She's known for her radical investment in feminism and anti-psychiatry as well as her multidisciplinary involvement in the performing arts. She's written poetically and in prose for TV, film and theatre as well as worked with famous artists including Harold Pinter, Charles Bates and Allen Laughton. For her dynamic impact on theatre, film and televison in North America and Europe, we're celebrating Jane Arden as today's playwright of the day.
Today's particular cause for celebration is Arden's 1958 debut of The Party which was directed by Charles Laughton for London's New Theatre and starred Albert Finney in his first stage appearance. This family drama broke social ground in London theatre as it bravely explores mental illness and, implicitly, incest. Arden's investigation of taboo an conformity met with censorship issues in late-fifties London. She navigates expertly and poetically through topics no one would dare mention and she crafts tension with the kind of overwhelming sensation that makes you take a deep breath at the end of the play.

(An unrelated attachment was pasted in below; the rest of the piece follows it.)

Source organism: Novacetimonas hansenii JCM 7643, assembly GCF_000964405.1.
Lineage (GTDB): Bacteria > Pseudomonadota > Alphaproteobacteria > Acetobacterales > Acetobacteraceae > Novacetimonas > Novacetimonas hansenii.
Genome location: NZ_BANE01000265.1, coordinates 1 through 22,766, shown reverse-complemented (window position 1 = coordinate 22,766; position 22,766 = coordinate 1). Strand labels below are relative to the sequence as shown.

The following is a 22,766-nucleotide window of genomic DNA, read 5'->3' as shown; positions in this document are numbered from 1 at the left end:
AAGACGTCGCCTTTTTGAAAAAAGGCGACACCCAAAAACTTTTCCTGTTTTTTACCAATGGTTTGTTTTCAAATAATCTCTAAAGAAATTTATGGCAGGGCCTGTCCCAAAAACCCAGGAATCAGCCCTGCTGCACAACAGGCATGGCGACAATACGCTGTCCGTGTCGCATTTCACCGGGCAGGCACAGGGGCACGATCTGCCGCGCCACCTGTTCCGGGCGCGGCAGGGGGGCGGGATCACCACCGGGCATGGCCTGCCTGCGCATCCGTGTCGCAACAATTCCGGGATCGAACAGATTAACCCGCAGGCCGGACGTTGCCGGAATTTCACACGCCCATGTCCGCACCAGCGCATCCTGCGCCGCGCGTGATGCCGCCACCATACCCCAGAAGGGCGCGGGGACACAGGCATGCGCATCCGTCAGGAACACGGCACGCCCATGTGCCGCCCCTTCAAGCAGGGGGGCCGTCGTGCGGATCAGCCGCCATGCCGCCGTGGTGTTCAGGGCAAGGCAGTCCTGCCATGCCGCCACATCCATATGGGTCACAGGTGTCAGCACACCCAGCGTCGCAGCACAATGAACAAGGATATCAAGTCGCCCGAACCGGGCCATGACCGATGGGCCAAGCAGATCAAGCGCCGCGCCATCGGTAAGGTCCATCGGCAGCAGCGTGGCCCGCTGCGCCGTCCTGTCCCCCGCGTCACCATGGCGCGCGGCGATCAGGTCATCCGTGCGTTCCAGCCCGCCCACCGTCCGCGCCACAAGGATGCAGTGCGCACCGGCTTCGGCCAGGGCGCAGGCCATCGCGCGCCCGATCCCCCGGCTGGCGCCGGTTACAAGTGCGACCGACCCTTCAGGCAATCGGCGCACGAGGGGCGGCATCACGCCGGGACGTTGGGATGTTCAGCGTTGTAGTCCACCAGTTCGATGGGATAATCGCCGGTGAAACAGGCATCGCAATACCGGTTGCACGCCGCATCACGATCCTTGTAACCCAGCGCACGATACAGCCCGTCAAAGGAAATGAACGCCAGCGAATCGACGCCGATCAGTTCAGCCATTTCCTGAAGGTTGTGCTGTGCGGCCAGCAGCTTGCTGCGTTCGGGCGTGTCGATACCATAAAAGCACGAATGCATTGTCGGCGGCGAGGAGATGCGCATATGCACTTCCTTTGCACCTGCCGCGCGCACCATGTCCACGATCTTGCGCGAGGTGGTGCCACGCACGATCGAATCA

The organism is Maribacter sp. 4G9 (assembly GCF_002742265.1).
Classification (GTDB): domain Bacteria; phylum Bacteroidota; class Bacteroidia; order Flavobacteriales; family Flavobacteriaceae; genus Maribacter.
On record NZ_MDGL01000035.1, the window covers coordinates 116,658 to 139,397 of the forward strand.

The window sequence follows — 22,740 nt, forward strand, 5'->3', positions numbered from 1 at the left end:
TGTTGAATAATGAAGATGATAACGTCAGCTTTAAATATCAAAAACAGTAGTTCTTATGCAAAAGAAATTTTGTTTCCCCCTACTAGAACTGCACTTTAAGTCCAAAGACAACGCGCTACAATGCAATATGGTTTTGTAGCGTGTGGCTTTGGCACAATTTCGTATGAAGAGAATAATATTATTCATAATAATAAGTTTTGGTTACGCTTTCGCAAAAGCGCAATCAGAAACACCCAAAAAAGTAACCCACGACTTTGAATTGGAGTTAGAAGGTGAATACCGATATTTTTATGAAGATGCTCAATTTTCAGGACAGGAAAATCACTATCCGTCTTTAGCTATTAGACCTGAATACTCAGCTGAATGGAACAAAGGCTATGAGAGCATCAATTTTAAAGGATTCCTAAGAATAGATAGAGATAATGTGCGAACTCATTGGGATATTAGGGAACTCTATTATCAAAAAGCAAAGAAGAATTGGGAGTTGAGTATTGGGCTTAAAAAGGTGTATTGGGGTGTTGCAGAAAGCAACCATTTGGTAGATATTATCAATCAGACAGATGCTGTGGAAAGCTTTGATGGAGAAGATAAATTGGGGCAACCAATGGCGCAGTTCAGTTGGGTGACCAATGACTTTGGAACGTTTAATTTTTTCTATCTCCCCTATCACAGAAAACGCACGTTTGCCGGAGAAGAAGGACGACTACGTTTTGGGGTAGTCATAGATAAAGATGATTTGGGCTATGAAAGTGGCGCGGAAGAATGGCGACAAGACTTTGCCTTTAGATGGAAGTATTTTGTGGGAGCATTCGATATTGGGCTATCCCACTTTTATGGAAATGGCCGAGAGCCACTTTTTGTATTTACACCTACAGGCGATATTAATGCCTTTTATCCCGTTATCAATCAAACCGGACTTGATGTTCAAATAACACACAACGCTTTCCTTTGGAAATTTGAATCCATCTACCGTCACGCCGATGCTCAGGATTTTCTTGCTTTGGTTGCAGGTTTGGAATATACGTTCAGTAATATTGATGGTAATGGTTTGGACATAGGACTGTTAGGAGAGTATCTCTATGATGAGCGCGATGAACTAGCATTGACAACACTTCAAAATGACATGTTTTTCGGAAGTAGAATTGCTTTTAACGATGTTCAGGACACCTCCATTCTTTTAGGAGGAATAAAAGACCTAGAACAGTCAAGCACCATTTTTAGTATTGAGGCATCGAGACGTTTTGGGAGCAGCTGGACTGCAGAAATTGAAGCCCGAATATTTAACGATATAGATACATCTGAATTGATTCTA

For her fortuity and courage, we honour Jane Arden today. A look through her work will prove to you the kind of bravado her voice rang with at the time and, we think, still rings with to this day.
Shout-outs to our friends who ring with Arden-flavoured brilliance: Victoria Urquhart, Michaela Jeffrey, Elena Belyea,